These days almost all web sites that provide changing news or information provide a link for one or more news feeds. News sites often give a choice of many feeds targeting different interests, such as local/regional news, breaking news, most read, fashion, entertainment, etc. Technically oriented sites also offer multiple feeds for special interests, such as mobile news, PCs, science, software, etc. With the wealth of RSS and Atom feeds available, sometimes the hardest part is deciding which ones you want.
With the release of version 2.0, multiFEED adds a powerful new tool for finding and subscribing to RSS and Atom feeds. The FeedFinder allows you to search and browse with a familiar web browser interface, but unlike the full BlackBerry 10 browser, FeedFinder will automatically detect advertised feeds when you load a page that contains them and give you the option to choose one and subscribe to it. You can also navigate the FeedFinder to any RSS/Atom XML URL and subscribe with a simple tap.
FeedFinder should meet almost all your RSS and Atom feed subscription needs, but in the rare case that it doesn't you can use one of the following alternate methods for locating and subscribing to feeds.
Even when you are on a web site with links to RSS/Atom feeds, they can be hard to spot sometimes, but most modern desktop browsers have RSS feed detection built in:
Microsoft Internet Explorer
Click on the Tools menu and select Feed Discovery. If there are RSS or Atom feeds available on the page, a list of them will pop up and you can choose the one you want. Once you get there copy the URL from the navigation bar into multiFEED.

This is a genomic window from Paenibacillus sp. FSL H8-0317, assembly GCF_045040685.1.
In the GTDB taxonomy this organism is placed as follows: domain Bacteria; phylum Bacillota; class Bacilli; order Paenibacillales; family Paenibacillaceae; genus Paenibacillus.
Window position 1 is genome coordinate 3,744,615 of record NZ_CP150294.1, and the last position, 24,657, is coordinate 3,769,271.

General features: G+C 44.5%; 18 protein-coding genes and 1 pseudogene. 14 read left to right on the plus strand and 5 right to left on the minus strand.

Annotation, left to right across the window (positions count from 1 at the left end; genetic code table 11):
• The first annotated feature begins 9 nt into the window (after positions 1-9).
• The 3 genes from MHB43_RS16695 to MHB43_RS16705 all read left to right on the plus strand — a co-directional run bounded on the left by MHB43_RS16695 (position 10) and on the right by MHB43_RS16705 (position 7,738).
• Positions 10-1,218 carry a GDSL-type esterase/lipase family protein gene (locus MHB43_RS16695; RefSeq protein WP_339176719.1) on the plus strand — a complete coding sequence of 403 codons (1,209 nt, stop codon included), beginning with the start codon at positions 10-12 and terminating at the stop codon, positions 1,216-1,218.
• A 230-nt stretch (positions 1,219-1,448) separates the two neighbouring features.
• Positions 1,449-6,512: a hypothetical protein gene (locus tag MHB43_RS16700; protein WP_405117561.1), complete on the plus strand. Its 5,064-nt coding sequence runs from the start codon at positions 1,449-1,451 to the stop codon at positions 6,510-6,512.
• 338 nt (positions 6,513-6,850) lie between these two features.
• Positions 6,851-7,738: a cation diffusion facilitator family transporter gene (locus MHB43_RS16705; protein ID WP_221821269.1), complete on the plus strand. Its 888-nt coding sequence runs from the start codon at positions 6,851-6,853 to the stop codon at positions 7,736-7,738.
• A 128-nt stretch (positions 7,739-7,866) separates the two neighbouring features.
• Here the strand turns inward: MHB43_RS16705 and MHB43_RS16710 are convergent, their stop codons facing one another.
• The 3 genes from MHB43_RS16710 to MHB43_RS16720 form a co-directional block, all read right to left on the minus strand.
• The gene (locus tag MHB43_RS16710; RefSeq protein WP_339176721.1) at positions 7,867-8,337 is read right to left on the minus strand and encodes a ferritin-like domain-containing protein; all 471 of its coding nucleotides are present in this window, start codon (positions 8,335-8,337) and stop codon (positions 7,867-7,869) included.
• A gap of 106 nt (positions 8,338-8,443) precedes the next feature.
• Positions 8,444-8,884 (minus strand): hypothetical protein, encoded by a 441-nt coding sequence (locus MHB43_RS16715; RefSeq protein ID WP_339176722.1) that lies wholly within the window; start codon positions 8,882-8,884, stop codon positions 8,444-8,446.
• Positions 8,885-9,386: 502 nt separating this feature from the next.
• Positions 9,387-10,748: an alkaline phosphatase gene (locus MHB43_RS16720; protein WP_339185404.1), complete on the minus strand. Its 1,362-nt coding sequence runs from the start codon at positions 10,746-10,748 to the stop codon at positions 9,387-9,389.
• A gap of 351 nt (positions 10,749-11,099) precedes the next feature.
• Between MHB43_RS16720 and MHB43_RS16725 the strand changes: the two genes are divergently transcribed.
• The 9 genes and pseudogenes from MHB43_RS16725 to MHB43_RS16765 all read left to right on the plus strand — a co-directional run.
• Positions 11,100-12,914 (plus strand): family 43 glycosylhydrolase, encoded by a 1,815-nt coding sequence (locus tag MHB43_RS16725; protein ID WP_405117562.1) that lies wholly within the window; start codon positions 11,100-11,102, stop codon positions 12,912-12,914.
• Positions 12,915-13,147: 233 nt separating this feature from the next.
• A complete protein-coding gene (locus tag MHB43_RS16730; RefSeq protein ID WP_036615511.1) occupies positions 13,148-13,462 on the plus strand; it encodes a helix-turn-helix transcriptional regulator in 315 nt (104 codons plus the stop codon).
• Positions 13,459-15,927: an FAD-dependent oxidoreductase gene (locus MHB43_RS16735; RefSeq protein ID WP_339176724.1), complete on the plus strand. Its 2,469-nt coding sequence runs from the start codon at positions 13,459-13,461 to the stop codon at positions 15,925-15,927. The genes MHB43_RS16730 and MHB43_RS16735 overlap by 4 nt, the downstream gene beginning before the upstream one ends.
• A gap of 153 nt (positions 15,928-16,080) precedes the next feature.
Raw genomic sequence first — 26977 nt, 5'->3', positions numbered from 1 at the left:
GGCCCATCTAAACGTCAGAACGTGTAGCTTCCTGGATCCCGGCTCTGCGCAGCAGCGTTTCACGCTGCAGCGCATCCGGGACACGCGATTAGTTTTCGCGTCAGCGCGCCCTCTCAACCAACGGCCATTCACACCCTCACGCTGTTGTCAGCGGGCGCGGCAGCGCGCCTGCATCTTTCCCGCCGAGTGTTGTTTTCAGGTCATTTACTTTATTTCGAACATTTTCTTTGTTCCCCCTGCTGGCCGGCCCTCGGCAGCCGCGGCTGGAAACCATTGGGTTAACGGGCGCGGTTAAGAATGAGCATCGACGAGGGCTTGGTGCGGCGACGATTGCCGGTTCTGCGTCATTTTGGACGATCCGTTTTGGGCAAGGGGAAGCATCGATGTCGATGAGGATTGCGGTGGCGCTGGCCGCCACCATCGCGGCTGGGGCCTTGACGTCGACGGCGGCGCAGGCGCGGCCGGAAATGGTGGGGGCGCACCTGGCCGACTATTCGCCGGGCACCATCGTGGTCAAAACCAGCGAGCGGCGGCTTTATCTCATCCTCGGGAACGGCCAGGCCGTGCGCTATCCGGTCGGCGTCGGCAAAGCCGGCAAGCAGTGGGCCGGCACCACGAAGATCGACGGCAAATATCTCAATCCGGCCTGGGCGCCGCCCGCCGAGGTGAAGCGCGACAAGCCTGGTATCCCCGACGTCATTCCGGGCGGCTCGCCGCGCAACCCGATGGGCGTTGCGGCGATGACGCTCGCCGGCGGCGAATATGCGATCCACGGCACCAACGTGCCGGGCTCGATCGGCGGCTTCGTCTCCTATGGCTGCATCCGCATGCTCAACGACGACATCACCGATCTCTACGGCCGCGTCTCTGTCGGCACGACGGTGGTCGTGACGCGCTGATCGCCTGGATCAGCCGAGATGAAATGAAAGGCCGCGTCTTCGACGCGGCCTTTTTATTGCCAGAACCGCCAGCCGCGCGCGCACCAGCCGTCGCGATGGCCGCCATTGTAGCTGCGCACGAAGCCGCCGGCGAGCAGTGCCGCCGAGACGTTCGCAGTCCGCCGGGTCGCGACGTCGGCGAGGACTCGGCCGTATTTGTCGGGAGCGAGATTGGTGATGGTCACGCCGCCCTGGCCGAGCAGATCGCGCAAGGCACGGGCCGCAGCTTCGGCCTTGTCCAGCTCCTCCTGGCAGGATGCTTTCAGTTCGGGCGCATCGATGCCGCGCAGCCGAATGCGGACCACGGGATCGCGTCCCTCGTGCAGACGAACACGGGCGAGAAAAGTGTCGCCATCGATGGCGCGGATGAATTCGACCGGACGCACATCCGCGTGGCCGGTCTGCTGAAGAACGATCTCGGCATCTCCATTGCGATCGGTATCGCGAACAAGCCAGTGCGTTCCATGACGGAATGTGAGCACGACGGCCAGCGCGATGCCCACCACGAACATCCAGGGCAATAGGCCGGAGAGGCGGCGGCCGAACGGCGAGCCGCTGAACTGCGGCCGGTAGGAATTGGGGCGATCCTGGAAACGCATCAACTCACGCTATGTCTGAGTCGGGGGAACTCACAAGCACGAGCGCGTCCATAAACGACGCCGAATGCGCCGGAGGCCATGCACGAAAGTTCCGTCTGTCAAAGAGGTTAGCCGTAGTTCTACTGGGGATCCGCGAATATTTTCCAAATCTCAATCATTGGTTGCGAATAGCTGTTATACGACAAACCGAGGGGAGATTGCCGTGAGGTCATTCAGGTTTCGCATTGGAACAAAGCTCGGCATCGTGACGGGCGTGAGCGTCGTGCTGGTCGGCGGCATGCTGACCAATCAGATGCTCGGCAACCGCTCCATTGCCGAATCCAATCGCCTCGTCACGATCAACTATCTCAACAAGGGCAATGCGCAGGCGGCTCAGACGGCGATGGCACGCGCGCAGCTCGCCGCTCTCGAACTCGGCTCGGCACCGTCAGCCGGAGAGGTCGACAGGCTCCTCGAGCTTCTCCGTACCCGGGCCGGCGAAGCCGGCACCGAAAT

Click on the Bookmarks menu and select Subscribe to This Page. If there are RSS or Atom feeds available on the page, a list of them will pop up and you can choose the one you want. Once you get there copy the URL from the navigation bar into multiFEED.
If there are RSS or Atom feeds available on the page, an RSS icon will appear at the right end of the navigation bar. Click it and a list of feeds will pop up and you can choose the one you want. If there is only one available clicking on the icon will take you straight to it. Once you get there copy the URL from the navigation bar into multiFEED.
Chrome does not have native feed detection built in, but this feature can be added with a plugin. Unfortunately, although all such extensions function much like the RSS feature in Opera, none of them reveal the feed URL to the user in a way that can be copied into multiFEED. Unless this situation changes Chrome is not recommended for feed detection while browsing.
Sometimes you don't know who publishes feeds for the subject you are interested in. This is where feed search engines and directories come in. Here are a few, without endorsement, and in no particular order:
Unfortunately these services seem to come and go without warning, so these links may not work when you try them.
If you know the web site you want to get feeds from, but you can't find them on the site, Google Search can often help. Simply enter the name of the site and "RSS" as keywords. If there are any feeds available on the site, Google will usually return a link to the subscription within the first couple of results. For instance, to find the RSS subscription page for Engadget enter "Engadget RSS" into Google Search. One of the results is entitled "Rss Articles on Engadget". Clicking on this result takes you to an HTML representation of the feed. Near the top-right of the page there is an orange Subscribe button with the RSS icon. The link attached to this button is the URL of the feed XML so you can just copy that into multiFEED. In other cases the Google result will take you directly to the XML URL. In this case just copy the URL from the navigation bar.
Some sites provide both RSS and Atom versions of their feeds. Given the inherent superiority of Atom, always use the URL for the Atom feed when given a choice.